Each of the candles also has a meaning. The black one symbolizes the African people, the red their struggle, and the green the future and hope that comes from their struggle.

List of recurring Futurama characters

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Futurama has eight main cast members and many other incidental characters. For an overview of the show's main characters, see the list of Futurama characters.

Maulana Karenga

Maulana Ndabezitha Karenga, previously known as Ron Karenga, (born July 14, 1941) is an African-American professor of Africana studies, activist and author, best known as the creator of the pan-African and African-American holiday of Kwanzaa. Karenga was active in the Black Power movement of the 1960s and 1970s, and co-founded with Hakim Jamal the black nationalism and social change organization US.

Born in Parsonsburg, Maryland to an African-American family, Karenga studied at Los Angeles City College and the University of California, Los Angeles. During his student years, he involved himself in activism and joined the Congress of Racial Equality. Through his activism, he became involved in violent clashes with the Black Panther Party. In 1971, he was convicted of felonious assault and false imprisonment. He was imprisoned in California Men's Colony until he received parole in 1975. He received his PhD shortly afterward and began a career in academia.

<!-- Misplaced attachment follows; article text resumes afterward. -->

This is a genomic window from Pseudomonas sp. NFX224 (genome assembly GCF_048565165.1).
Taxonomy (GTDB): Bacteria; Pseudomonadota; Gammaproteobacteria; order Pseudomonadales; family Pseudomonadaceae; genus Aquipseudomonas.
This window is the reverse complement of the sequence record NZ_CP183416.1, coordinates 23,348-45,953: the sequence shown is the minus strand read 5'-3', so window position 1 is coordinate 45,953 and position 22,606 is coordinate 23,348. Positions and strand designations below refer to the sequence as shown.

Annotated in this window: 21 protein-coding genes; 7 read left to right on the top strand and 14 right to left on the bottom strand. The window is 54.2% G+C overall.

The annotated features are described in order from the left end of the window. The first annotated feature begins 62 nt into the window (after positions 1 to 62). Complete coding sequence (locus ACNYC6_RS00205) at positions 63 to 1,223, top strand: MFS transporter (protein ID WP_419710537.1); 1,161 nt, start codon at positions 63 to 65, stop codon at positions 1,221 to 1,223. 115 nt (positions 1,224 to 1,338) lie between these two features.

Olde Towne East

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Public holidays in Moldova

Public holidays in the Republic of Moldova are the celebrated non-working days established by the Government of the Republic of Moldova and valid for the whole territory of the country. Autonomous territorial units Gagauzia and Transnistria, as well cities, communes and cantonal authorities also establish local holidays, which are, however, not non-working days. There are 14 nationally celebrated holidays in the modern Moldova.

In the Republic of Moldova, most retail businesses close on New Year's and Independence Day, but remain open on all other holidays. Private businesses often observe only the big holidays (New Year's Day, Easter and Easter Monday, Victory Day (May 9), Independence Day, Labor Day, Limba Noastra, and Christmas).

Most holidays celebrated in the Republic of Moldova recognize events or people from History of Moldavia, although four are shared in common with many other countries: Christmas Day and New Year's Day, Victory Day (May 9) and Labour Day.